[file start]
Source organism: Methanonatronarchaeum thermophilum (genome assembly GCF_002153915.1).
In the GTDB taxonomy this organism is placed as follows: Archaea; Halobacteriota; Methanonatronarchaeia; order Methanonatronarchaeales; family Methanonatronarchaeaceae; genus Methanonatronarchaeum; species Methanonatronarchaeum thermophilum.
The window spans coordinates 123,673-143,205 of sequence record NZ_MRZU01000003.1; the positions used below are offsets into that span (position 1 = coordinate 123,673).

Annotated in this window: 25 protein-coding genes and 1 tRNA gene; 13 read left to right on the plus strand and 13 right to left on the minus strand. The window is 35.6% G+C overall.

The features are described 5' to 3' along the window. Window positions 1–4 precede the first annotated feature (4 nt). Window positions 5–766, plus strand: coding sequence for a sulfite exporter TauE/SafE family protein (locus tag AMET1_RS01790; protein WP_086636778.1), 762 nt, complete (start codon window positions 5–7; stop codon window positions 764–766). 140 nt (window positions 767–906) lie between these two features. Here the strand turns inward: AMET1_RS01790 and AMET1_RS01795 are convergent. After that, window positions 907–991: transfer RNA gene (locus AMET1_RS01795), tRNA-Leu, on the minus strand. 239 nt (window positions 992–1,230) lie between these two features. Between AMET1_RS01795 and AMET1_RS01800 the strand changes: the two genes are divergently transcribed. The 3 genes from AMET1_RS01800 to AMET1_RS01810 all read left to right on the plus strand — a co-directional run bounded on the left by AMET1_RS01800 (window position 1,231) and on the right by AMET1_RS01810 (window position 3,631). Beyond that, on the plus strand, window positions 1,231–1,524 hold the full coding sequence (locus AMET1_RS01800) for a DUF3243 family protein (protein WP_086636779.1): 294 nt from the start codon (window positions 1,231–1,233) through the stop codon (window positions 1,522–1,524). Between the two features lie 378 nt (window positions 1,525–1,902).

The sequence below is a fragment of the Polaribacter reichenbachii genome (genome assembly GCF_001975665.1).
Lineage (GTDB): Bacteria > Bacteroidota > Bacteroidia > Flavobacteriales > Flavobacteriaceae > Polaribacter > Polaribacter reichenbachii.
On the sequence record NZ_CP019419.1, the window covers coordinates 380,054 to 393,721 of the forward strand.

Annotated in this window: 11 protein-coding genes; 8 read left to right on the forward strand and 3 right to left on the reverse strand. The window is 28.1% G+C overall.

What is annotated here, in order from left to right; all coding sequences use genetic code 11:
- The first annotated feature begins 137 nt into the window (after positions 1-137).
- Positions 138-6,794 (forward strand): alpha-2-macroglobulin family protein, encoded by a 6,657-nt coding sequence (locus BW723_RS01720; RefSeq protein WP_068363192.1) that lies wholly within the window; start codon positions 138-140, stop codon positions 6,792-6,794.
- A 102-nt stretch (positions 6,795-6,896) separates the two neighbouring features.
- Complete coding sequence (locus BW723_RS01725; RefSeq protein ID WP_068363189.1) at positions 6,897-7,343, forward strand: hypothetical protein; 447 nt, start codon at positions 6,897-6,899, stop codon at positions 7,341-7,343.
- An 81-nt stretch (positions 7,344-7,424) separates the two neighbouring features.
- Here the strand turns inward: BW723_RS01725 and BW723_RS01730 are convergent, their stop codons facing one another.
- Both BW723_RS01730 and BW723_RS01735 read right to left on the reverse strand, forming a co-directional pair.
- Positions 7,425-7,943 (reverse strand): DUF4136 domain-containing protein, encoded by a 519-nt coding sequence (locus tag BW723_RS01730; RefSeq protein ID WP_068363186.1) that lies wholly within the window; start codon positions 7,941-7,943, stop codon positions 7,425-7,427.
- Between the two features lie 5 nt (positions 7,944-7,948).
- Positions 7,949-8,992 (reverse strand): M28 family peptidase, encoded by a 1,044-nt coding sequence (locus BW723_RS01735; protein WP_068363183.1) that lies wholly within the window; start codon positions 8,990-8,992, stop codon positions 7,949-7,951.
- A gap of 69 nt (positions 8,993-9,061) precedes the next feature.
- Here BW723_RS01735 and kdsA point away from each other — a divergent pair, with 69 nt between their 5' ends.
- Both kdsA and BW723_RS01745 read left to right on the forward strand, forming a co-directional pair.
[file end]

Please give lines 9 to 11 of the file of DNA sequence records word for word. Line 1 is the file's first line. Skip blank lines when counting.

Annotated in this window: 11 protein-coding genes; 8 read left to right on the forward strand and 3 right to left on the reverse strand. The window is 28.1% G+C overall.

What is annotated here, in order from left to right; all coding sequences use genetic code 11:
- The first annotated feature begins 137 nt into the window (after positions 1-137).